Not Byrne. He has the emotional range of a sociopath on the mound. His reaction to a home run is the same as securing the 27th out of a game. He’s level, never too high or too low.

“Michael is just a calming effect,” O’Sullivan said. “I think he likes it. Players feed off of it. Our players, I can speak for all the guys in the locker room they have a tremendous amount of confidence in him that he’s going to get the job done every time.”

Fast forward to Friday night.

Byrne was in his normal spot in the dugout; standing next to O’Sullivan and Brad Weitzel near the end of the dugout. The score was 7-1. On a normal night that means Byrne might as well have been in the clubhouse or in the stands with a bag of popcorn. He knew he had tied the school record, but Friday wasn’t going to be his night to break it.

Then Vanderbilt hit a three-run home run in the eighth inning and it was go time.

“I saw the ball in the air and was like, ‘yep, gotta go,’” he said. “I was like, ‘shoot.’ I definitely thought I had the night off but it’s ok. You gotta be ready at any point.”

Byrne got two outs on four pitches and finished off the save throwing just 21 with 17 strikes.

“That’s what he does. Comes in and gets two outs in the eighth on four pitches,” O’Sullivan said. “He’s got no pulse. I can’t explain it, but it seems like we talk about it all the time after games. Michael was Michael.”

Byrne ended the game with a strikeout and JJ Schwarz congratulated him on his new record. As usual Byrne’s reaction was stoic. He went through the line giving teammates high fives as just one of the guys. “Good game, good game, good game.” Then the record was announced and the fans cheered, his teammates even louder and Byrne cracked a smile.

He walked over to do media with that same smile on his face. A year ago he was a midweek starter pitching against the likes of FGCU. Since then he’s closed out big games, College World Series games and etched his name into Florida’s record book, breaking a record that was older than him.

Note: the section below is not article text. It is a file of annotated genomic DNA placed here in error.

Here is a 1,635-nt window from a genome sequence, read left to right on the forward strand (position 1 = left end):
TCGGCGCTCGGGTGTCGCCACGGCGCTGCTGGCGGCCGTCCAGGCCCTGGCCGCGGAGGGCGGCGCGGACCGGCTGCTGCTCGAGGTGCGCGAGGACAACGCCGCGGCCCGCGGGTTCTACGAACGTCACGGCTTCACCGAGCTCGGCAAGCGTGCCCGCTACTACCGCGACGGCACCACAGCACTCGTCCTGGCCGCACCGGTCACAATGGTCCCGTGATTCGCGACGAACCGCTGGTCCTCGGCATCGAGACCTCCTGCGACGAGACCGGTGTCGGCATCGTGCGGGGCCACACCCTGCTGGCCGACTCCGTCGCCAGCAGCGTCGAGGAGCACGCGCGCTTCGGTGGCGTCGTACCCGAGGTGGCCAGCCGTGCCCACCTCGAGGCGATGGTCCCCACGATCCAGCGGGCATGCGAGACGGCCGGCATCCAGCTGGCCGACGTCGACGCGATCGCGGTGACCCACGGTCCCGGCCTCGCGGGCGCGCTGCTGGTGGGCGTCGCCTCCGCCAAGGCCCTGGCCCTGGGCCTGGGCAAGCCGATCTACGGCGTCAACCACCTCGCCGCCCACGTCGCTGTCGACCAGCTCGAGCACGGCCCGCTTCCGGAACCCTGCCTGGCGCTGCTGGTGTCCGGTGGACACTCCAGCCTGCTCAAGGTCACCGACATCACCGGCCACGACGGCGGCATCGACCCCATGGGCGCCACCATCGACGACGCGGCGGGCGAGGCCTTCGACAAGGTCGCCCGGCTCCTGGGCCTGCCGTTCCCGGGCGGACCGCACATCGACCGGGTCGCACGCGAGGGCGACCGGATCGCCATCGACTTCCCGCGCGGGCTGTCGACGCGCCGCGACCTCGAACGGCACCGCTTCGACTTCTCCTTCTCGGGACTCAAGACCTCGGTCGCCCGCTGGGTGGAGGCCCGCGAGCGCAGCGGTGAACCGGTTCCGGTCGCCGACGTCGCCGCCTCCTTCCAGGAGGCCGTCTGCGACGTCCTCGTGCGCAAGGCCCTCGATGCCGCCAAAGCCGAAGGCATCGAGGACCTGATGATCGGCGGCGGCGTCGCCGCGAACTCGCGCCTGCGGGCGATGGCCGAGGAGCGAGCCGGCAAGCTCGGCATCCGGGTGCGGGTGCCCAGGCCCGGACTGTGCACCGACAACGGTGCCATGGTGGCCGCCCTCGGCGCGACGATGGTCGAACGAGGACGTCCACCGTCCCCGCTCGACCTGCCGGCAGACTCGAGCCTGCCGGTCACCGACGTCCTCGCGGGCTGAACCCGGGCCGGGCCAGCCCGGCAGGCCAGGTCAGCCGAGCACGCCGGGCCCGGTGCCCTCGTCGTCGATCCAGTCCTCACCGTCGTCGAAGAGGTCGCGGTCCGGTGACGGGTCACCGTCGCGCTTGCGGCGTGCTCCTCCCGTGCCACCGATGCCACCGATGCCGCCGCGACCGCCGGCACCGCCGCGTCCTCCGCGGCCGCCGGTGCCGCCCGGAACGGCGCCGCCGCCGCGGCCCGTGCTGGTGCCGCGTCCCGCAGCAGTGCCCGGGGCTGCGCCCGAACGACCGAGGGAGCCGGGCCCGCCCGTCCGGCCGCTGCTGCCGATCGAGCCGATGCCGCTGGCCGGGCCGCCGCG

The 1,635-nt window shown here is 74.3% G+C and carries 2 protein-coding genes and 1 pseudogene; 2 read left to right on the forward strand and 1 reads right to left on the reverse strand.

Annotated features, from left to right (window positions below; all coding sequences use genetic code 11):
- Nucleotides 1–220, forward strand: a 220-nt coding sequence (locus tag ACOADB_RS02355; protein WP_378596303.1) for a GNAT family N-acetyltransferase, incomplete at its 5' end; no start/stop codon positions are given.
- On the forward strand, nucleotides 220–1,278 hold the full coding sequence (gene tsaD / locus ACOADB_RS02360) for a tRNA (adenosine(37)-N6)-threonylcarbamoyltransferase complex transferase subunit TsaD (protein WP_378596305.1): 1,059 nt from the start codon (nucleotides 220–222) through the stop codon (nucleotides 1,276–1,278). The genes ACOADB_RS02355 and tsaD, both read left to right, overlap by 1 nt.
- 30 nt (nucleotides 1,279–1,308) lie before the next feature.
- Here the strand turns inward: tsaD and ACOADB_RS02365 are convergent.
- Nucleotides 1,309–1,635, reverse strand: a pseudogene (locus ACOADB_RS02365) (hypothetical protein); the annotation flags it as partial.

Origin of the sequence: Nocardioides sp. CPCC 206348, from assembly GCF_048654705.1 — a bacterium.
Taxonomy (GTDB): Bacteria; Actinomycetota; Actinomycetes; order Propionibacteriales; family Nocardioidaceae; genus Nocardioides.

“It’s pretty remarkable especially the number of guys that have gone through here, especially Shaun Anderson and Mr. Pricher and a bunch of other guys that I’m sure I don’t know much about but they’ve been great,” he said. “It’s an honor for sure.”

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Nick de la Torre
A South Florida native, Nick developed a passion for all things sports at a very young age. His love for baseball was solidified when he saw Al Leiter’s no-hitter for the Marlins live in May of 1996. He was able to play baseball in college but quickly realized there isn’t much of a market for short, slow outfielders that hit around the Mendoza line. Wanting to continue with sports in some capacity he studied journalism at the University of Central Florida. Nick got his first start in the business as an intern for a website covering all things related to the NFL draft before spending two seasons covering the Florida football team at Bleacher Report. That job led him to GatorCountry. When he isn’t covering Gator sports, Nick enjoys hitting way too many shots on the golf course, attempting to keep up with his favorite t.v. shows and watching the Heat, Dolphins and Marlins. Follow him on twitter @NickdelatorreGC